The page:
Research reveals Stone Age humans made use of beehives

The University of Bristol has published new research that show humans were actively farming and making use of beehive products at least 8,500 years ago. Going as far back as the Stone Age, evidence includes prehistoric rock art portraying honey hunters, as well as Egyptian murals depicting the act of beekeeping. However, what the research really uncovers is just how much of connection early farmers had with honeybees.

Pottery from the first European farmers — collected from over 150 archaeological sites — was found to contain the presence of beeswax in the clay. Similarly, researchers say the chemical 'fingerprint' of beeswax was found at Neolithic sites across Europe, such as in cooking pots originating from Turkey.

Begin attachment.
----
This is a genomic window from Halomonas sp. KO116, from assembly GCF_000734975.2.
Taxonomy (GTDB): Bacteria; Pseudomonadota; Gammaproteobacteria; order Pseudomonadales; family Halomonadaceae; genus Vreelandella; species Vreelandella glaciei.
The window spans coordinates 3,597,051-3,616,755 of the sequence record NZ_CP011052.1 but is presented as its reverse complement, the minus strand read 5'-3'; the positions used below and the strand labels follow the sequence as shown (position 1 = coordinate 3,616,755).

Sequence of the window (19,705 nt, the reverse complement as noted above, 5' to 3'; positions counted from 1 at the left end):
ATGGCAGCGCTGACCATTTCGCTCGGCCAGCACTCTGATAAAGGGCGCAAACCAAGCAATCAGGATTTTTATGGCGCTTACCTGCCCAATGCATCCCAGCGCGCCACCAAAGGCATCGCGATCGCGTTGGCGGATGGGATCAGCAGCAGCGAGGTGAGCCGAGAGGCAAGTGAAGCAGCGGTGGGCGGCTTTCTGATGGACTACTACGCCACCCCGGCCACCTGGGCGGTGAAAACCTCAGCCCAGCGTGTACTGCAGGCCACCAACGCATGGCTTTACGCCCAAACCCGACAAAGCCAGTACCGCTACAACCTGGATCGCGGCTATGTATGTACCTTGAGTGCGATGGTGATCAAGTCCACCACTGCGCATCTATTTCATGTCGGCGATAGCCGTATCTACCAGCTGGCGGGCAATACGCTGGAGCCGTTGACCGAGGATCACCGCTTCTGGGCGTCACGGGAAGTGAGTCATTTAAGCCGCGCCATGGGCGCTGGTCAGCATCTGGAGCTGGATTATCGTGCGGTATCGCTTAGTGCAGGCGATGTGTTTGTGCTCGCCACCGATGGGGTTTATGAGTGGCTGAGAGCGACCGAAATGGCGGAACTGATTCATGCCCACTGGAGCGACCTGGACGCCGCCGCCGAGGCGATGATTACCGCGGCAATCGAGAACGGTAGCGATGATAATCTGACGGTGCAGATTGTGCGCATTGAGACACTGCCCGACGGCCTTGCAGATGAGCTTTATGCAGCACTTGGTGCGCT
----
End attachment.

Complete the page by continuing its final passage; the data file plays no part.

While the oldest evidence of the use of bee products by Neolithic farmers dates back to the seventh millennium BC, the researchers didn't just look at Europe, but areas in the Near East and Northern Africa as well.

The paper's lead author, Dr. Mélanie Roffet-Salque, comments that the value in exploiting honeybees would not only have been to use honey as a sweetener, but also beeswax, "for various technological, ritual, cosmetic and medicinal purposes, for example, to waterproof porous ceramic vessels."

SOURCE University of Bristol